A while ago I reported on a collection of historic maps of undersea cables. In today’s post I’d like to highlight an interactive and up-to-date version of such a map:
For every undersea cable, Greg’s Cable Map by Greg Mahlknecht shows characteristics such as a list of landings of said cable, bandwith, length, construction date and accuracy of the geographic representation (some cables’ locations are known accurately from GPS measurements, some are merely schematic and only topologically correct). If one wishes, the map also shows prospective undersea cables.
It’s interesting to have such a clear, summarising visualisation and to explore the patterns. For example, while Africa looks as if it had been connected to undersea cables by ancient European explorers (stepwise in counterclockwise direction around the Cap of Good Hope towards the Indian Ocean; the ancient European approach to travelling to India), South America’s cable connection features a shortcut across land surface.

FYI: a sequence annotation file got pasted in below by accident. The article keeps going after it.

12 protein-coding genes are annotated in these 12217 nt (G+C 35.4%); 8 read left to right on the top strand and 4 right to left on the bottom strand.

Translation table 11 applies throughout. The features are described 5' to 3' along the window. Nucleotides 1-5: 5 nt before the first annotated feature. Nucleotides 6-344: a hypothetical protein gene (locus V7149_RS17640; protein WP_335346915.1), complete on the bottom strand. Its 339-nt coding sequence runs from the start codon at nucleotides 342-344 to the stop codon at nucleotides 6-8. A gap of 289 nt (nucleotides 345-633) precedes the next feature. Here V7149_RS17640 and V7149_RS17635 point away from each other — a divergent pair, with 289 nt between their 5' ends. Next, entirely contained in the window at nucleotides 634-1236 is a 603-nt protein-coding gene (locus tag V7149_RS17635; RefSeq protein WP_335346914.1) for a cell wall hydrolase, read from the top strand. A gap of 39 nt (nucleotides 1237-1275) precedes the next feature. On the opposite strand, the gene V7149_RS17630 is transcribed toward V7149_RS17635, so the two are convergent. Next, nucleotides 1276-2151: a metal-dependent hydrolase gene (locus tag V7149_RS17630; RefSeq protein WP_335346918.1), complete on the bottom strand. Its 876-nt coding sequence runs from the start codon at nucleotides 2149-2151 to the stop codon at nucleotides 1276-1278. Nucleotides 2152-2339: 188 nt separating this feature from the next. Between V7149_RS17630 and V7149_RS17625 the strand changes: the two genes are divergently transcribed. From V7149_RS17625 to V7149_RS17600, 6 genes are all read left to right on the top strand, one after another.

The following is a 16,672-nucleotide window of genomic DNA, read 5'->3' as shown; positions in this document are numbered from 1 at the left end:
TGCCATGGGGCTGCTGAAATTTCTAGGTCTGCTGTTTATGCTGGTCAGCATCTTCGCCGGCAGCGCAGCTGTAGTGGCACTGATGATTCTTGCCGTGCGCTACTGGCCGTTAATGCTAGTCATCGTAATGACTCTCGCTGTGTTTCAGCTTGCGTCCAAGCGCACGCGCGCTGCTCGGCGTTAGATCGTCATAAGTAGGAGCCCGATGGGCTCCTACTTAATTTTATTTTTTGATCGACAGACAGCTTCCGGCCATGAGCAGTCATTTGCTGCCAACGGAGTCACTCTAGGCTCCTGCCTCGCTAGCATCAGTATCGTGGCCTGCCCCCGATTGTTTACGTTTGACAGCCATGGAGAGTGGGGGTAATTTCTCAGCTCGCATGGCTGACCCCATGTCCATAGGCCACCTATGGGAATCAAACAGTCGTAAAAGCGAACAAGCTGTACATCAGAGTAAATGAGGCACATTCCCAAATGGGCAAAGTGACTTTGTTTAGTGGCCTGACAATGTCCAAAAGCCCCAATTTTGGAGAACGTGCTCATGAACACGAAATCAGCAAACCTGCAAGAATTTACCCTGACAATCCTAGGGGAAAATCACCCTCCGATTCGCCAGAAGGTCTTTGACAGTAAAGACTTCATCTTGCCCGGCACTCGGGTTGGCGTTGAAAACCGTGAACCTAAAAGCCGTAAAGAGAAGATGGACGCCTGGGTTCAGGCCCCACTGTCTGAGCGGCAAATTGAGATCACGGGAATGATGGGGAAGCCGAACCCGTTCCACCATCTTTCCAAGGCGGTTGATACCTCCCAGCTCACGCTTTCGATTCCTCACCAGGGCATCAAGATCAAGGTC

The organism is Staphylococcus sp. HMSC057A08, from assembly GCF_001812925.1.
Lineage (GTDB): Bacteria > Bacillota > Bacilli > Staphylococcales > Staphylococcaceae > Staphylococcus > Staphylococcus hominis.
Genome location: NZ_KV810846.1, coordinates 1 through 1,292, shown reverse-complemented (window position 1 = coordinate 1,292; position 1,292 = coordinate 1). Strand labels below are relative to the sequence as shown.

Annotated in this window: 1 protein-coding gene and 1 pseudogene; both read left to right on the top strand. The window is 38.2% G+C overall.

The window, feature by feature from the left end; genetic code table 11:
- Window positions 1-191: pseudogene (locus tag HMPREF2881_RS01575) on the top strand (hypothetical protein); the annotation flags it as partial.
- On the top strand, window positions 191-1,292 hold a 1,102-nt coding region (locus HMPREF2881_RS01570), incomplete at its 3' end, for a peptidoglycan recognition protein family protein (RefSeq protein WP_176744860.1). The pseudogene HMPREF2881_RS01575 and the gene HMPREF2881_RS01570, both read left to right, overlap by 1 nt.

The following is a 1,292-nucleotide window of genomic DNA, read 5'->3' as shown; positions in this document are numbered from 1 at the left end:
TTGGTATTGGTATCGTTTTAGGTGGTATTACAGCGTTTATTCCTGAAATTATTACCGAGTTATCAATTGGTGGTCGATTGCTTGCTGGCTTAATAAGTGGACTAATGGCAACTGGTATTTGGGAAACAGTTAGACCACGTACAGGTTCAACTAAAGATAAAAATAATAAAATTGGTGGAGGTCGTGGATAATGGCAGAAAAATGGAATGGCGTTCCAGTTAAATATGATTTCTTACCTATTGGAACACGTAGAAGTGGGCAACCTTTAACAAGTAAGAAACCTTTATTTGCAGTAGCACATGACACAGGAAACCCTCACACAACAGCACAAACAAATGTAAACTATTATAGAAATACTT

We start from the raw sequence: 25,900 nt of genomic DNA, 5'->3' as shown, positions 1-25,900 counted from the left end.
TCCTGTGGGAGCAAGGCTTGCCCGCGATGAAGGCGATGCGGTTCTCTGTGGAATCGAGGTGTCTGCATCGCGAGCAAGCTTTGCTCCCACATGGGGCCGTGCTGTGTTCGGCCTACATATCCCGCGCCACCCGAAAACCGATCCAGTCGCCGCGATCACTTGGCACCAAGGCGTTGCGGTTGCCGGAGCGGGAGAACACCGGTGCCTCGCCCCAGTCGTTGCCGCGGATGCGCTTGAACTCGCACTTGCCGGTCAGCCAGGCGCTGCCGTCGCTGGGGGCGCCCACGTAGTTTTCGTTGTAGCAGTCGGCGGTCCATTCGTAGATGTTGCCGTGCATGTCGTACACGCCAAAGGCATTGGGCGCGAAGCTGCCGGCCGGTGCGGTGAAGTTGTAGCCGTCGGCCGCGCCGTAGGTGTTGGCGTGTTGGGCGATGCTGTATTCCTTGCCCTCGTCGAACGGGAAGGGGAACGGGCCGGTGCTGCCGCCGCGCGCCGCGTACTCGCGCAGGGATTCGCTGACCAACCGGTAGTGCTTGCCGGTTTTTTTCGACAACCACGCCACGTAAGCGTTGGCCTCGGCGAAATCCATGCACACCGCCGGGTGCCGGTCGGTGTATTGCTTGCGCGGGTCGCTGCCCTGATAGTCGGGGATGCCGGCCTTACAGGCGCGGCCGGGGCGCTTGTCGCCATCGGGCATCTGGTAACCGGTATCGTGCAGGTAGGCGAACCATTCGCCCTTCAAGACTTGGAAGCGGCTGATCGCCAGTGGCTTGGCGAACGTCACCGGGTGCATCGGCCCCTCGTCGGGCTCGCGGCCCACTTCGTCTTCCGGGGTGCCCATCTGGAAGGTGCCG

It would also be interesting to have the same data displayed on a globe and further explore the layout of the world’s wiring scheme, without the distortions introduced by a two-dimensional map. Thankfully, Greg lets you do just that by downloading the KML file (or the raw data) he offers on the website. Great!